After giving these two directories, answer y to the next question to start the installation. Depending on your network connection you can use GAP after three to ... minutes (about 360 MB must be transferred via the internet).

Upgrading from the rsync distribution of GAP 4.4

The rsync distribution for GAP 4.4 will not automatically upgrade to GAP 4.5. Please, follow the two step procedure above to install GAP 4.5.

You can keep the GAP 4.4 installation together with the new GAP 4.5 for a while. In that case you probably want to rename some of the start scripts for GAP 4.4 before installing 4.5 (e.g., find them with which gapL and rename gapL to gap44L or similar).

You can remove your GAP 4.4 installation with its remove script. Use the following command in a GAP 4.4 session to find out how this script can be called:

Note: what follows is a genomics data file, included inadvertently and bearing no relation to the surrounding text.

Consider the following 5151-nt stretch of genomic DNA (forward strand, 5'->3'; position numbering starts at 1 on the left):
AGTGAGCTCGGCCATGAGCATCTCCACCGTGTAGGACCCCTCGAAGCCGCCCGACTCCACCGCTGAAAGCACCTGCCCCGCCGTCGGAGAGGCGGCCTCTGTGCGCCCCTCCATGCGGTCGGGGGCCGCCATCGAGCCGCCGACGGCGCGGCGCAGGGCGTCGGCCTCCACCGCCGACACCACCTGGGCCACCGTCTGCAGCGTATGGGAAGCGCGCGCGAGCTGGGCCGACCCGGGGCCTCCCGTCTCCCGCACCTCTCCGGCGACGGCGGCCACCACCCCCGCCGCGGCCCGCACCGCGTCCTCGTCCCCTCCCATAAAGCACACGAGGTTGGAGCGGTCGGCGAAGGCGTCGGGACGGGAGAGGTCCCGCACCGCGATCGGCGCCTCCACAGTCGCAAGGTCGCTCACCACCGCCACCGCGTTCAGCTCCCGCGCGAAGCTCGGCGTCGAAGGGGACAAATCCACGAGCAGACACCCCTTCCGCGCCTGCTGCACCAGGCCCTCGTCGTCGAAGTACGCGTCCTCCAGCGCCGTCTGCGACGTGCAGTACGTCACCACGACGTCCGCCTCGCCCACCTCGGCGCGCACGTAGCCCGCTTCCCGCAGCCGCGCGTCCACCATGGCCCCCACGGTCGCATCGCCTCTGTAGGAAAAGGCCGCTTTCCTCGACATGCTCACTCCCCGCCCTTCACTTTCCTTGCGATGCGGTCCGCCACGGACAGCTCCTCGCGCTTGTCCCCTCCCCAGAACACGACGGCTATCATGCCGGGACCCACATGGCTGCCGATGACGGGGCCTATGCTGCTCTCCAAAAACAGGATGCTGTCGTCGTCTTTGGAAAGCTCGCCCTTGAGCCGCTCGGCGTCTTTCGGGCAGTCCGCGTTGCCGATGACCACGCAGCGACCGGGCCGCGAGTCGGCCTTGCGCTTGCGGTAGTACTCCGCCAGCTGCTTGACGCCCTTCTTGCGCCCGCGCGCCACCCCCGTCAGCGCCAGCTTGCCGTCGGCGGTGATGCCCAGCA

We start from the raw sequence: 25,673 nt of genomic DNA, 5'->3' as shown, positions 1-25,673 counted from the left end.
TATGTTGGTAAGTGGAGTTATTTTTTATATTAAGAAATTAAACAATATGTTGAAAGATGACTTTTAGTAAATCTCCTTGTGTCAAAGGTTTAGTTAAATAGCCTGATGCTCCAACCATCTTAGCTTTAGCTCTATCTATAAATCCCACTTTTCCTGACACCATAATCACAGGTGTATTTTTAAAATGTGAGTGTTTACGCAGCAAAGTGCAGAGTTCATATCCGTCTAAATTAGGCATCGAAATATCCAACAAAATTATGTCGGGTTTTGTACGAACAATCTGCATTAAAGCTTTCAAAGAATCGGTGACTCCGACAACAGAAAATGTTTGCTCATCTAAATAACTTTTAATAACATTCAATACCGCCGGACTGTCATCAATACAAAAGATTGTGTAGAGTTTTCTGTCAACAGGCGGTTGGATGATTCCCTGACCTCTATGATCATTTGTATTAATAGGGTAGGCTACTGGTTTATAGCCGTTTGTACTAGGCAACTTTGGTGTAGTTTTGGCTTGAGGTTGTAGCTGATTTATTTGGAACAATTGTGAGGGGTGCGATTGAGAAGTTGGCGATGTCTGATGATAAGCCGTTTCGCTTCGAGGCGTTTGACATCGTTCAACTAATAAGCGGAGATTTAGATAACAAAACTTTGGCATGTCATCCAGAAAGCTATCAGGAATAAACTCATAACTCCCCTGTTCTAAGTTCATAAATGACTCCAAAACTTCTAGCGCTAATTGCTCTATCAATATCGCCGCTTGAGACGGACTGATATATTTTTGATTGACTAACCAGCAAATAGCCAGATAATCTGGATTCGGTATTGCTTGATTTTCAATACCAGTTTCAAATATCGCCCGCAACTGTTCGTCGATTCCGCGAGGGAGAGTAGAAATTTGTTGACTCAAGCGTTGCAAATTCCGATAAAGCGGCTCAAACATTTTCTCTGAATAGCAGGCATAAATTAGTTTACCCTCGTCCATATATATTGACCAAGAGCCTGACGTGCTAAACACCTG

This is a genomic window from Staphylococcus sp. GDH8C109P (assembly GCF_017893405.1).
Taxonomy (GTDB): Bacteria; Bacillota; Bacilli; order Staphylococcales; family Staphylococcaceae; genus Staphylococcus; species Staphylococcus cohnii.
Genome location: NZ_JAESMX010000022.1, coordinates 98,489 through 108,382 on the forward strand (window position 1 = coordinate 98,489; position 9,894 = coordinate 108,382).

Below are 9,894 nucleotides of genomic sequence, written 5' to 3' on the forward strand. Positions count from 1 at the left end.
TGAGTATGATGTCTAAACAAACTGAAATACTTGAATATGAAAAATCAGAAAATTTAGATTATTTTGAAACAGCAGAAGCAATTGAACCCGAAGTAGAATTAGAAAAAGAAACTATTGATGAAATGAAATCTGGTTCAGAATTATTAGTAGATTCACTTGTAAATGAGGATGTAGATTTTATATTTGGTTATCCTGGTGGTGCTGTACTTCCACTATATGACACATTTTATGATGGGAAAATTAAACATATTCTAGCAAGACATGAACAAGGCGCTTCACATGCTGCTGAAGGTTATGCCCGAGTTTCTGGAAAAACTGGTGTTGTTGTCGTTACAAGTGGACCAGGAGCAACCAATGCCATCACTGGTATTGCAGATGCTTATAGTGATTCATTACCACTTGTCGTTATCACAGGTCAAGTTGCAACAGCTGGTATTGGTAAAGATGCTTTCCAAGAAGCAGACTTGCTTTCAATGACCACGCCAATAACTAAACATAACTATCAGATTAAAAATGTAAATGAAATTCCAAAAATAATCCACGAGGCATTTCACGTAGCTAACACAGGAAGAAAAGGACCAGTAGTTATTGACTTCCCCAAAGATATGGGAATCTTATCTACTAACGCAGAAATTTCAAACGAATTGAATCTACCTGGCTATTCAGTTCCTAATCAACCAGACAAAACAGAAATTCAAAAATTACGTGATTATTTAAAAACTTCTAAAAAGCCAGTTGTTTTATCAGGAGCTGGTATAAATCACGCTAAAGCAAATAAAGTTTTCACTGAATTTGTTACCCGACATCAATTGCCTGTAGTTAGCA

Print(Concatenation(First(GAPInfo.RootPaths, p->
                    Filename([Directory(p)],"lib/init.g") <> fail), 

How to call GAP

The following scripts are provided by this distribution:

for calling GAP with a saved workspace. This is the recommended way to start GAP, it is much faster than calling gap.
for calling GAP
for updating this GAP installation
for using GAP via an X11 interface with graphical capabilities (but no terminal capabilities in its main window).
for the variant of GAP provided by the ParGAP package, see the package documentation
gap64, gap64L, pargap64
(only on x86_64 based 64-bit architecture) the scripts above always call the 32-bit version of GAP, use these scripts to call the 64-bit version